I’m not sure who or how, but I got an invite to yesterday’s Camp Fire One event at Google where they announced their new App Engine platform. The event itself was small-ish, with lots of interesting people invited (both from Google and not). I had no idea ahead of time what the announcement would be, and frankly I forgot all about the event until the day of. I’m glad I remembered (note to future self: next time, pack gloves and a hat).
As they started talking about the platform and what’s part of it (and what’s not), I couldn’t escape escape the feeling that they’d gotten it right. It is absolutely the case that for most apps, scaling requires some amount of re-architecting. Systems like Rails are built with such a dependence (intentional or not) on the features of relational data stores that they quickly hit bottlenecks because frameworks aren’t keeping developers out of the gutter. This is nearly the same lesson that the security community collectively came to when it started to beat the average developer about the head regarding the awesome power of defaults. What systems do and don’t do for you “cheaply” defines their character, and in many systems those choices aren’t made consciously, or if they are, they don’t have the benefit of a different perspective which might de-emphasize certain traits. Call it libertarian paternalism, choice architecture, or pure condescension, but whatever it is, systems and platforms today are in the explicit business of making some things easier than others.
As the presenters showed how to make an app quickly, I knew I was looking at something I hadn’t seen the likes of since Jot. We all know that Big Table is a column-oriented data-store, but since most people are still stuck on the likes of MySQL, it’s hard to appreciate how liberating it is not having to think about how adding properties to models will affect a schema. The way App Engine is constructed lets the data store layer provide something called expando models. These models give us the kind of flexibility that I’ve only ever enjoyed before inside of Jot. Want a property? Just add it. No migration, no schema version…just data finding a happy home, and as your app’s skeleton “solidifies” and you figure out which properties really do need to be faster, you can migrate that data into fixed properties with indexes and types and all that jazz. It’s like a gradual type system, only for data stores. It’s agility nirvana for application development.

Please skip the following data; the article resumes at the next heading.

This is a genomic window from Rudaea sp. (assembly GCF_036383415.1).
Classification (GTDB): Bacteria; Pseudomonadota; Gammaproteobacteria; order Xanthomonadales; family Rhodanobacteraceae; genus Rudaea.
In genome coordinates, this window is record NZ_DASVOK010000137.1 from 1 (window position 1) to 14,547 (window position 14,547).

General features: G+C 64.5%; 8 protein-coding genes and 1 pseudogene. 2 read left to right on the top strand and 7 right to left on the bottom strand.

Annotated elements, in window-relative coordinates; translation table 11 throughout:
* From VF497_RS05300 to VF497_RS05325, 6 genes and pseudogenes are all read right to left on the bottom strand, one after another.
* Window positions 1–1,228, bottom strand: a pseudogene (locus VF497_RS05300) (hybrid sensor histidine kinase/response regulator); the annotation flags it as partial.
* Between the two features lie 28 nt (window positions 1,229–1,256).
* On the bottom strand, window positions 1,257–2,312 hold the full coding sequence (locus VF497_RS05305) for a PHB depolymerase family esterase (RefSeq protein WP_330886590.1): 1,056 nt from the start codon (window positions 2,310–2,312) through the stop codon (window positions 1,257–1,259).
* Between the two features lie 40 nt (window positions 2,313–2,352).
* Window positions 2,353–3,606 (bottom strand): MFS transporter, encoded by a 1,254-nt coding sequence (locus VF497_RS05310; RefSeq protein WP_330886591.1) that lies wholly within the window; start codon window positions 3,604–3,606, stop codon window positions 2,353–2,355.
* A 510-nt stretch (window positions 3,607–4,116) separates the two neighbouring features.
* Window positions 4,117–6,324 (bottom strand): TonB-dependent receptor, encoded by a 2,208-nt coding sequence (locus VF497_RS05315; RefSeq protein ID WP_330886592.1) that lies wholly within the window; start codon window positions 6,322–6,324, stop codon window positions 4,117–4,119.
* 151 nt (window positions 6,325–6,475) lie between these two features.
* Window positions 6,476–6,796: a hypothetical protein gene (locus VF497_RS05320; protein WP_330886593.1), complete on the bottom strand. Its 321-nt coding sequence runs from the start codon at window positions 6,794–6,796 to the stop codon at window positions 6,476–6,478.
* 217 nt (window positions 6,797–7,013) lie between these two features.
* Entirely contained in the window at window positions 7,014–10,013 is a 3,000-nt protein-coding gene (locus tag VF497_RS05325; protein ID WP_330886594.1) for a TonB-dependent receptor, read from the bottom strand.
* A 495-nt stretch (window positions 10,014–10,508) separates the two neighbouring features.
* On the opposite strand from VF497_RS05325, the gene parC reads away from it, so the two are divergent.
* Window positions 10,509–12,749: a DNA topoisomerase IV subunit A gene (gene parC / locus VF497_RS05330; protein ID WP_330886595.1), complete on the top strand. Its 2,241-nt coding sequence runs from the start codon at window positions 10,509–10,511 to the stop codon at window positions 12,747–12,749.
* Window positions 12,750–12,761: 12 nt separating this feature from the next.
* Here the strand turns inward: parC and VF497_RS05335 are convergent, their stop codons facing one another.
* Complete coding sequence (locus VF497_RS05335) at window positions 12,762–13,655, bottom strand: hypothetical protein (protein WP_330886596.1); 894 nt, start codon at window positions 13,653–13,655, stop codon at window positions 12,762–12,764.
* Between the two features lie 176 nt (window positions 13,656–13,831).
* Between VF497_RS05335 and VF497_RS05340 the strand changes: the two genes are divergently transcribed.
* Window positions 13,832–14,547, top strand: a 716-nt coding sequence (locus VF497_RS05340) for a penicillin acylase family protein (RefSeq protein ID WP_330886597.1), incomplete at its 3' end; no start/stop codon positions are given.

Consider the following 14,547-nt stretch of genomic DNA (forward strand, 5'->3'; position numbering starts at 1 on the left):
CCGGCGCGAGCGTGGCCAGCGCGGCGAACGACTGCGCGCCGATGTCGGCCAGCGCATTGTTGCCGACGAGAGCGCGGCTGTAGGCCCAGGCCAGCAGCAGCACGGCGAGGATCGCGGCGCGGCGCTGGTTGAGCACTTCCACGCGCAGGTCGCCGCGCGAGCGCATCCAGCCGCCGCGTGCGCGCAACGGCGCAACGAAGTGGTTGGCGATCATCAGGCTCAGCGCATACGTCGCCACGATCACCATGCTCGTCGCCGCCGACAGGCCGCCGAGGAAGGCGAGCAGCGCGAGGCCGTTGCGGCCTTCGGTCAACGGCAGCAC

Speaking of application development nirvana, they also had the good sense to start with a great language (Python) and a great webapp framework (Django) as the basis for the new system. For all the Rubyists and Java heads out there who are surely crying bloody murder, I suggest that they just try it. Seriously. Django’s template system is freaking sweet, and Python (despite it’s lambda-related warts) is close enough to being executable pseudo-code as to still hold the second place in my toolbox of languages.
There’s a lot which I’m sure others will (and have) covered about how App Engine is going to change the game for startups and players like Amazon, but I think that if someone else had launched this system it would still survive on its merits alone. The only wrinkle in the whole thing will be seeing what’s done about pricing over the long haul. It really shouldn’t be hard for Google to beat S3 on price, and I’m sure there will still be a market for EC2 for non-traditional tasks, but fundamentally I think App Engine has all the makings of something really, truly better than the current (assumed) stack.
After more than a year of mourning the effective loss of Jot as a platform, writing apps on the server just got interesting for me again, and that may be the highest praise I can offer and framework or platform.